By Karan Kumar — Exclusive to Resource Investing NewsMark Twain once said that a mine is “a hole in the ground with a liar standing next to it.” If he were alive today, one wonders what he would say of a US startup’s plan to mine asteroids in space for precious and rare metals and bring the bounty back to Earth.
The media has, naturally, been sceptical, and has raised the question of whether the endeavour is possible. But with Google Inc. (NASDAQ:GOOG) executives Larry Page and Eric Schmidt, filmmaker James Cameron, Ross Perot Jr., son of the former electronics executive turned presidential candidate, and Charles Simonyi, an early manager at Microsoft Corp. (NASDAQ:MSFT) who led the team that devised Microsoft Office, backing Planetary Resources‘ space mining venture, the project at the very least deserves some measure of seriousness.
“Many of the scarce metals and minerals on earth are in near-infinite quantities in space,” Peter Diamandis, co-founder and co-chairman of Planetary Resources, said in a statement. “As access to these materials increases, not only will the cost of everything from microelectronics to energy storage be reduced, but new applications for these abundant elements will result in important and novel applications.” He added that a single 500 meter platinum-rich asteroid contains the equivalent of all the platinum group metals mined in history.
Mineral rich near-earth asteroids
Earlier research has suggested that, to have any chance of success, an asteroid-mining venture would need to be capitalised to the tune of $100 billion, The Economist reported. Further, several new technologies will be required, including more powerful solar panels, electric-ion engines, extraterrestrial mining equipment, and robotic refineries.
Most asteroids are between the orbits of Mars and Jupiter. But near-earth asteroids (NEAs), pieces of small planets that crashed into each other over the past few billion years, are at the top of Planetary Resources’ list because they could contain high amounts of platinum group metals and other elements, such as gold. Planetary Resources explained at a press conference last month that the inaugural step, to be achieved within two years, is to launch the first in a series of private telescopes to search for the right type of asteroid. Then, the idea is to build robotic spaceships to squeeze rocket fuel and valuable minerals out of the rocks that routinely whizz past the Earth. Space gas stations could be ready by 2020.
Expense out of this world
Currently about 9,000 NEAs are known to exist. Setting up the telescopes is the easy bit; the tough part starts if the company finds valuable asteroids. How will the resources be brought back to Earth? The Economist reported that the options include mining an NEA in orbit, which will require intelligent robots that can work by themselves. The other option is to bring smaller asteroids into Earth’s orbit. “But that limits the value of the haul and risks a catastrophic impact if something goes wrong while the asteroid is being manoeuvred,” the magazine reported. “Either way, the expense involved promises to be out of this world.”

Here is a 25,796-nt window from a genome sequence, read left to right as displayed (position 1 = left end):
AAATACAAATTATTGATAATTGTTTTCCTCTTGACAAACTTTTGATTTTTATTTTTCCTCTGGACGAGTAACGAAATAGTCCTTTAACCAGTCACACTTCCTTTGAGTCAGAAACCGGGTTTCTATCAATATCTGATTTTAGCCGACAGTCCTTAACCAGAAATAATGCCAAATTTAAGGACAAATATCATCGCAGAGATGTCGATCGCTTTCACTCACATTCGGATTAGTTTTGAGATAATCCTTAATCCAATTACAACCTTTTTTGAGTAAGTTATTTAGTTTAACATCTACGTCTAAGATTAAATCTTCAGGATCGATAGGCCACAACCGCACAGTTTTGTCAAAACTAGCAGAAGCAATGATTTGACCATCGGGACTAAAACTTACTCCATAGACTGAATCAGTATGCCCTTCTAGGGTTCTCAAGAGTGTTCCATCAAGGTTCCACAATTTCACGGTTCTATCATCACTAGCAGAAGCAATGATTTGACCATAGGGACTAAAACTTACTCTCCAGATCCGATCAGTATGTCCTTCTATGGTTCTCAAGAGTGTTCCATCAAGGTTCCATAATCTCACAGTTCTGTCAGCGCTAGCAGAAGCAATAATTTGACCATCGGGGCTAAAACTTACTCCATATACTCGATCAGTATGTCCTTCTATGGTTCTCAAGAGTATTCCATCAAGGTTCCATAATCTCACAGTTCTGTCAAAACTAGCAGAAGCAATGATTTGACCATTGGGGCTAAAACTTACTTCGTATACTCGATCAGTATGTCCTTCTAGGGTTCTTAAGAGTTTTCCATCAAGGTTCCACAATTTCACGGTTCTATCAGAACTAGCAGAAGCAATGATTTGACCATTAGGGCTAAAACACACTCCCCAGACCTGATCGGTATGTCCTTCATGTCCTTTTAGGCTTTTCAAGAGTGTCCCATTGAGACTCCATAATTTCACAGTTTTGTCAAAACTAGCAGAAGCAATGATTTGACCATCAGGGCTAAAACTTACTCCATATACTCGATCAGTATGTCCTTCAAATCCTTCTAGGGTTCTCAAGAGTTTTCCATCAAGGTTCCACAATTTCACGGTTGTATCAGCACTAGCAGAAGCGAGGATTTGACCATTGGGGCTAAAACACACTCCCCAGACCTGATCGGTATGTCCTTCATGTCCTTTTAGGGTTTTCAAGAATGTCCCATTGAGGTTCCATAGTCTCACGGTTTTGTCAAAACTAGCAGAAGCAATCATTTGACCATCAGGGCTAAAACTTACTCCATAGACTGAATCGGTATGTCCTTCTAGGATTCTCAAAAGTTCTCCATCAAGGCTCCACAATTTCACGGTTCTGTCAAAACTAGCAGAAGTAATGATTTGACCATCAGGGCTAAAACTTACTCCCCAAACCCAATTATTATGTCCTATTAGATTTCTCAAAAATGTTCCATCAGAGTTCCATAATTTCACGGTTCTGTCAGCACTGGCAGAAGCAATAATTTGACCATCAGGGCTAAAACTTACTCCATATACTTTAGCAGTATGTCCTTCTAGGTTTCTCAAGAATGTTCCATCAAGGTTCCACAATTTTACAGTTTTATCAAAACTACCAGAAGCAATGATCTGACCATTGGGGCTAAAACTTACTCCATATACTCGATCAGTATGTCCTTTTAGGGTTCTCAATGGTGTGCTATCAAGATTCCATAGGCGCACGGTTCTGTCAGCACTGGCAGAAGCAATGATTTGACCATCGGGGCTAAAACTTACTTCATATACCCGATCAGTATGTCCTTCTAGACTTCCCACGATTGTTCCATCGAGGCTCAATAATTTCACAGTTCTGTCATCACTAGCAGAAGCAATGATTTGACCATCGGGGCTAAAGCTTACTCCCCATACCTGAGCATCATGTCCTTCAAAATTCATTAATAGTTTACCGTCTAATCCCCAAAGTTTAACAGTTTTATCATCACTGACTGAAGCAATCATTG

Planetary Resources’ co-founders Diamandis and Eric Anderson declined to discuss how much money has been raised for their venture so far. The company has also declined to discuss specifics about how and when asteroid mining will begin. A 30 meter asteroid can hold as much as $25 billion to $50 billion worth of platinum at today’s prices, Diamandis said.
Eric Andersen has said the company will prove naysayers wrong. “Before we started launching people into space as private citizens, people thought that was a pie-in-the-sky idea,” Anderson was quoted as saying in the Telegraph. “We’re in this for decades. But it’s not a charity. And we’ll make money from the beginning.”
Hot air and gobbledegook
However, Javier Blas, commodities editor of the Financial Times, believes Planetary Resources’ space mining talk amounts “to no more than hot air and gobbledegook.”
Quoting research from two Barclays Capital commodities analysts, the newspaper reported that NASA‘s forthcoming OSIRIS-REx mission, which aims to launch a probe in 2016 to take samples from an asteroid called 1999RQ36 and bring them back to Earth, is expected to cost about $1 billion. “Using the metrics proposed by Barclays, the Financial Times commodities team estimates that copper prices would need to rocket from today’s $3.81 an ounce to $476 million for a similarly-funded space mining project to cover its costs. Clearly, it does not look like base metals from space are likely to provide a good return on capital.”
The newspaper added that it searched for past space missions that have successfully returned samples back to Earth. “Apollo took material from the moon, but sadly its sample did not contain any valuable commodities…But the Japanese Hayabusa probe did return samples from the near-Earth asteroid 25143 Itokawa. The probe cost about $200-million and brought home 1,500 microscopic dust particles, totaling less than a gram, in 2010. Using Hayabusa as a base to calculate break-even prices, we estimate that the cost of gold needs to rise to about $6.2-billion per ounce troy to make asteroid mining economical.”
Securities Disclosure: I, Karan Kumar, hold no direct investment interest in any company mentioned in this article.
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